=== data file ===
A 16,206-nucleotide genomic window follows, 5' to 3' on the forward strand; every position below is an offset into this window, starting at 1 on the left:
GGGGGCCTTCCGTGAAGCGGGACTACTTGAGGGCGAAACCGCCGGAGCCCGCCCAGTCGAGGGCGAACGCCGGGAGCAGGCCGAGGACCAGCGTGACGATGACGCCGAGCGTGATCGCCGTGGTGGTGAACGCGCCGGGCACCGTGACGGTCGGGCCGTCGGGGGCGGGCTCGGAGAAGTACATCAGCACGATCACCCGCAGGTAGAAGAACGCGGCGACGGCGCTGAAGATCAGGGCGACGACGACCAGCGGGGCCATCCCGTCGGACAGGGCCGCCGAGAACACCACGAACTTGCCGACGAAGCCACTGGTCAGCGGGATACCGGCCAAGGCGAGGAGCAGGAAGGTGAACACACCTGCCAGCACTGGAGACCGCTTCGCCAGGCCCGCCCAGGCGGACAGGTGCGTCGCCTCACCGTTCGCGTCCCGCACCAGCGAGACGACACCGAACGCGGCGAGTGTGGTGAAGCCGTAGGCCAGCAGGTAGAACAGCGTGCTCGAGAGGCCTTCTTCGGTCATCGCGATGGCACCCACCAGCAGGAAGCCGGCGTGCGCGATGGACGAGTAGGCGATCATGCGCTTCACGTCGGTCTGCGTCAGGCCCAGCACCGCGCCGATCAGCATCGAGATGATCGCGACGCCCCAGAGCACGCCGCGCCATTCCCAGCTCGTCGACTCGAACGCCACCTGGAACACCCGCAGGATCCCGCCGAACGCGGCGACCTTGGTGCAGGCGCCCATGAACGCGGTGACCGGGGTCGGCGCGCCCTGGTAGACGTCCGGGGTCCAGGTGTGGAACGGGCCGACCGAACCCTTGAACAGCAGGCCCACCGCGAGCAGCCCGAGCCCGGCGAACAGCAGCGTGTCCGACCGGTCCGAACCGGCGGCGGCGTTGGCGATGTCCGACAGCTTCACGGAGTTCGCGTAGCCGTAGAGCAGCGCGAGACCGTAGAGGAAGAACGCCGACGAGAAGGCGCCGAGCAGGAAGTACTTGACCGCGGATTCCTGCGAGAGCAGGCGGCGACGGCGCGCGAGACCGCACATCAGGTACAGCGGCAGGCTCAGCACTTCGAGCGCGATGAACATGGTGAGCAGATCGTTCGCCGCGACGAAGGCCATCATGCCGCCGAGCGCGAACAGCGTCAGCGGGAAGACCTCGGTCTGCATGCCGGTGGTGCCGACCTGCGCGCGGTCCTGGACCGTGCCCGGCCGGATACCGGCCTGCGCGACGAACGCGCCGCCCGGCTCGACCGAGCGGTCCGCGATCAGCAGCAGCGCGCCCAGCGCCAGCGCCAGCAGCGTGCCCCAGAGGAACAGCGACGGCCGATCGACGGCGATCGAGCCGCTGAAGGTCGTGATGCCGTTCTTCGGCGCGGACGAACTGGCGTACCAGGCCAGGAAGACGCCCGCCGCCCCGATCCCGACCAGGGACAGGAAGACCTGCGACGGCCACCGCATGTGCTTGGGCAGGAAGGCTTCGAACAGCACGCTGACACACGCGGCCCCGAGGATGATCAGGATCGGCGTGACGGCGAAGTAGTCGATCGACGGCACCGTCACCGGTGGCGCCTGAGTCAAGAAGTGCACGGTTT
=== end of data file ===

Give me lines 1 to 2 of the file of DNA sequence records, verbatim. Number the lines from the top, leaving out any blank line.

A 16,206-nucleotide genomic window follows, 5' to 3' on the forward strand; every position below is an offset into this window, starting at 1 on the left:
GGGGGCCTTCCGTGAAGCGGGACTACTTGAGGGCGAAACCGCCGGAGCCCGCCCAGTCGAGGGCGAACGCCGGGAGCAGGCCGAGGACCAGCGTGACGATGACGCCGAGCGTGATCGCCGTGGTGGTGAACGCGCCGGGCACCGTGACGGTCGGGCCGTCGGGGGCGGGCTCGGAGAAGTACATCAGCACGATCACCCGCAGGTAGAAGAACGCGGCGACGGCGCTGAAGATCAGGGCGACGACGACCAGCGGGGCCATCCCGTCGGACAGGGCCGCCGAGAACACCACGAACTTGCCGACGAAGCCACTGGTCAGCGGGATACCGGCCAAGGCGAGGAGCAGGAAGGTGAACACACCTGCCAGCACTGGAGACCGCTTCGCCAGGCCCGCCCAGGCGGACAGGTGCGTCGCCTCACCGTTCGCGTCCCGCACCAGCGAGACGACACCGAACGCGGCGAGTGTGGTGAAGCCGTAGGCCAGCAGGTAGAACAGCGTGCTCGAGAGGCCTTCTTCGGTCATCGCGATGGCACCCACCAGCAGGAAGCCGGCGTGCGCGATGGACGAGTAGGCGATCATGCGCTTCACGTCGGTCTGCGTCAGGCCCAGCACCGCGCCGATCAGCATCGAGATGATCGCGACGCCCCAGAGCACGCCGCGCCATTCCCAGCTCGTCGACTCGAACGCCACCTGGAACACCCGCAGGATCCCGCCGAACGCGGCGACCTTGGTGCAGGCGCCCATGAACGCGGTGACCGGGGTCGGCGCGCCCTGGTAGACGTCCGGGGTCCAGGTGTGGAACGGGCCGACCGAACCCTTGAACAGCAGGCCCACCGCGAGCAGCCCGAGCCCGGCGAACAGCAGCGTGTCCGACCGGTCCGAACCGGCGGCGGCGTTGGCGATGTCCGACAGCTTCACGGAGTTCGCGTAGCCGTAGAGCAGCGCGAGACCGTAGAGGAAGAACGCCGACGAGAAGGCGCCGAGCAGGAAGTACTTGACCGCGGATTCCTGCGAGAGCAGGCGGCGACGGCGCGCGAGACCGCACATCAGGTACAGCGGCAGGCTCAGCACTTCGAGCGCGATGAACATGGTGAGCAGATCGTTCGCCGCGACGAAGGCCATCATGCCGCCGAGCGCGAACAGCGTCAGCGGGAAGACCTCGGTCTGCATGCCGGTGGTGCCGACCTGCGCGCGGTCCTGGACCGTGCCCGGCCGGATACCGGCCTGCGCGACGAACGCGCCGCCCGGCTCGACCGAGCGGTCCGCGATCAGCAGCAGCGCGCCCAGCGCCAGCGCCAGCAGCGTGCCCCAGAGGAACAGCGACGGCCGATCGACGGCGATCGAGCCGCTGAAGGTCGTGATGCCGTTCTTCGGCGCGGACGAACTGGCGTACCAGGCCAGGAAGACGCCCGCCGCCCCGATCCCGACCAGGGACAGGAAGACCTGCGACGGCCACCGCATGTGCTTGGGCAGGAAGGCTTCGAACAGCACGCTGACACACGCGGCCCCGAGGATGATCAGGATCGGCGTGACGGCGAAGTAGTCGATCGACGGCACCGTCACCGGTGGCGCCTGAGTCAAGAAGTGCACGGTTT